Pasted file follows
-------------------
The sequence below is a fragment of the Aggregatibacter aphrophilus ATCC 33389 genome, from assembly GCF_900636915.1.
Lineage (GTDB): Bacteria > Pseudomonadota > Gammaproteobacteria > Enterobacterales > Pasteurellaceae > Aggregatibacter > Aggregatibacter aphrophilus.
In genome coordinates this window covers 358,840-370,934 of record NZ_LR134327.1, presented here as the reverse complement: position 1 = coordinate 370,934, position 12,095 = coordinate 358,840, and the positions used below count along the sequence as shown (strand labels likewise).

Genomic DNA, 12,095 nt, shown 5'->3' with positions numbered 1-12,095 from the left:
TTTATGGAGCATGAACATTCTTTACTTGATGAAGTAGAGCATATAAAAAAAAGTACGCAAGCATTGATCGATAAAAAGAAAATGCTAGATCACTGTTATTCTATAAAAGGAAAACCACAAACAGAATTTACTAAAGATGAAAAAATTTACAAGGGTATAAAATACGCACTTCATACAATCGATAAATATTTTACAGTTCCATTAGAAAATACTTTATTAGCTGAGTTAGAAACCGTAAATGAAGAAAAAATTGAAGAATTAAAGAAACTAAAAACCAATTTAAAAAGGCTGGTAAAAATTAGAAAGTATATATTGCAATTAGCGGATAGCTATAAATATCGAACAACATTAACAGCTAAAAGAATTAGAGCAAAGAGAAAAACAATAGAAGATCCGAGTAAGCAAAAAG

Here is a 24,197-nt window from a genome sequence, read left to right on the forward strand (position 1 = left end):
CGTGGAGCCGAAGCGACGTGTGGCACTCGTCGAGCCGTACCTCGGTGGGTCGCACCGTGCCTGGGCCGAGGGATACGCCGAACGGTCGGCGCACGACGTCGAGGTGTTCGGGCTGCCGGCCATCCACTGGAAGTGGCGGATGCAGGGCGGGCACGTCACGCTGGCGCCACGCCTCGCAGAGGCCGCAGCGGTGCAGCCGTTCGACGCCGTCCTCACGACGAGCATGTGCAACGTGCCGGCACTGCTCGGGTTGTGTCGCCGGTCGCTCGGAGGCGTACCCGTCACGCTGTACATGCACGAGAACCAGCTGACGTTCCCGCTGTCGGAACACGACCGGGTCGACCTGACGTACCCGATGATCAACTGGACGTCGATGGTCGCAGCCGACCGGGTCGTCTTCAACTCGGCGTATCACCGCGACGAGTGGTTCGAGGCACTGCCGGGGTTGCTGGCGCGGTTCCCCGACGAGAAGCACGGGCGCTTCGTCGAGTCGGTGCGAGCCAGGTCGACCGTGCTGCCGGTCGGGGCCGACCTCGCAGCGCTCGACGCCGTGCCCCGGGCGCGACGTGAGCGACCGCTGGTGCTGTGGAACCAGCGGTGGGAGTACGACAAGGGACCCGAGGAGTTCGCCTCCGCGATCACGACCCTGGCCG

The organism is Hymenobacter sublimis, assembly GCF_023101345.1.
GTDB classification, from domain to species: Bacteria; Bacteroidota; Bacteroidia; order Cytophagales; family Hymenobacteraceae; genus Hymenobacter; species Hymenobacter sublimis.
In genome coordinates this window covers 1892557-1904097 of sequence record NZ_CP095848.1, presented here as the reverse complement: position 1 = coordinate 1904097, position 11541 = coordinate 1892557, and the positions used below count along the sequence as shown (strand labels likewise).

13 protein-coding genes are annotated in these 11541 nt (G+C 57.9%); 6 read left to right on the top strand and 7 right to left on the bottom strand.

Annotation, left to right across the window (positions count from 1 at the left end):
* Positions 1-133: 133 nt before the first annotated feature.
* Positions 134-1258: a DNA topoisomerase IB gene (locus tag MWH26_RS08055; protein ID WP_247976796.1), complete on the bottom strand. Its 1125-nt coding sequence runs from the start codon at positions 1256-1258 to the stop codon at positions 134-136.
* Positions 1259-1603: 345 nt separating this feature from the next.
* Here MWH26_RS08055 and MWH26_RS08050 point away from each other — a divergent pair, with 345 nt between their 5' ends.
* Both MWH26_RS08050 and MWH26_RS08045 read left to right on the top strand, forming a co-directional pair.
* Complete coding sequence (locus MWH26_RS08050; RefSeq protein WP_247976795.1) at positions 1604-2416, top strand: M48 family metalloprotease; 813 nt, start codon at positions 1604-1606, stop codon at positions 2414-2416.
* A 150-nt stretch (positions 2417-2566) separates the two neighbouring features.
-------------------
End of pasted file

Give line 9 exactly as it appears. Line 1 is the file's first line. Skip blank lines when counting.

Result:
GTDB classification, from domain to species: Bacteria; Bacteroidota; Bacteroidia; order Cytophagales; family Hymenobacteraceae; genus Hymenobacter; species Hymenobacter sublimis.